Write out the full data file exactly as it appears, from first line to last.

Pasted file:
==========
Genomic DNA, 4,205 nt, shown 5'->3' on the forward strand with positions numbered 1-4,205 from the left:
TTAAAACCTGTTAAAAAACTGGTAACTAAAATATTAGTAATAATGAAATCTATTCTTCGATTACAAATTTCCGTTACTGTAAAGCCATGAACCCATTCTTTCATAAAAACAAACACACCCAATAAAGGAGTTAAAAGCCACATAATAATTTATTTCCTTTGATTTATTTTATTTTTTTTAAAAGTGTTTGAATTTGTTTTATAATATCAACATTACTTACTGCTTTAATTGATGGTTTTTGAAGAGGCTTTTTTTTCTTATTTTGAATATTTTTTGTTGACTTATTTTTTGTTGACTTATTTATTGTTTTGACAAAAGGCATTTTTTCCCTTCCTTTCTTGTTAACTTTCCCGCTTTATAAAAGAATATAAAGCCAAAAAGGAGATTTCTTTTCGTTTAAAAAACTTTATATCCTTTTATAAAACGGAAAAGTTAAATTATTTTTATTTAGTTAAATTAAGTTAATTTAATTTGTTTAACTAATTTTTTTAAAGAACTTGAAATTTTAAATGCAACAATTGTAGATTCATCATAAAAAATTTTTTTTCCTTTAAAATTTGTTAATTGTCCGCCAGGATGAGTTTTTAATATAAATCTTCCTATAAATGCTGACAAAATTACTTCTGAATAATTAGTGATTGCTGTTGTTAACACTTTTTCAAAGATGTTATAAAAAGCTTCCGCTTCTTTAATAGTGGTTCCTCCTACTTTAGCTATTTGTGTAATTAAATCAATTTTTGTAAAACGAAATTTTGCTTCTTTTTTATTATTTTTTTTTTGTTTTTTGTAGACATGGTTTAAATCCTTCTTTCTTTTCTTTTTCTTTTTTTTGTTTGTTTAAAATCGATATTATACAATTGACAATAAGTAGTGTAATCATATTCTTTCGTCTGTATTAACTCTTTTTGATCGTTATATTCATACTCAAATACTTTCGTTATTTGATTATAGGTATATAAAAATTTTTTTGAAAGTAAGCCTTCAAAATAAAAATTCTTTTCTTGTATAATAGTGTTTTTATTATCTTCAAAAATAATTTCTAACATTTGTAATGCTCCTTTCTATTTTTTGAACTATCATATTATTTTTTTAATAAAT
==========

Genomic DNA, 4,205 nt, shown 5'->3' on the forward strand with positions numbered 1-4,205 from the left:
TTAAAACCTGTTAAAAAACTGGTAACTAAAATATTAGTAATAATGAAATCTATTCTTCGATTACAAATTTCCGTTACTGTAAAGCCATGAACCCATTCTTTCATAAAAACAAACACACCCAATAAAGGAGTTAAAAGCCACATAATAATTTATTTCCTTTGATTTATTTTATTTTTTTTAAAAGTGTTTGAATTTGTTTTATAATATCAACATTACTTACTGCTTTAATTGATGGTTTTTGAAGAGGCTTTTTTTTCTTATTTTGAATATTTTTTGTTGACTTATTTTTTGTTGACTTATTTATTGTTTTGACAAAAGGCATTTTTTCCCTTCCTTTCTTGTTAACTTTCCCGCTTTATAAAAGAATATAAAGCCAAAAAGGAGATTTCTTTTCGTTTAAAAAACTTTATATCCTTTTATAAAACGGAAAAGTTAAATTATTTTTATTTAGTTAAATTAAGTTAATTTAATTTGTTTAACTAATTTTTTTAAAGAACTTGAAATTTTAAATGCAACAATTGTAGATTCATCATAAAAAATTTTTTTTCCTTTAAAATTTGTTAATTGTCCGCCAGGATGAGTTTTTAATATAAATCTTCCTATAAATGCTGACAAAATTACTTCTGAATAATTAGTGATTGCTGTTGTTAACACTTTTTCAAAGATGTTATAAAAAGCTTCCGCTTCTTTAATAGTGGTTCCTCCTACTTTAGCTATTTGTGTAATTAAATCAATTTTTGTAAAACGAAATTTTGCTTCTTTTTTATTATTTTTTTTTTGTTTTTTGTAGACATGGTTTAAATCCTTCTTTCTTTTCTTTTTCTTTTTTTTGTTTGTTTAAAATCGATATTATACAATTGACAATAAGTAGTGTAATCATATTCTTTCGTCTGTATTAACTCTTTTTGATCGTTATATTCATACTCAAATACTTTCGTTATTTGATTATAGGTATATAAAAATTTTTTTGAAAGTAAGCCTTCAAAATAAAAATTCTTTTCTTGTATAATAGTGTTTTTATTATCTTCAAAAATAATTTCTAACATTTGTAATGCTCCTTTCTATTTTTTGAACTATCATATTATTTTTTTAATAAAT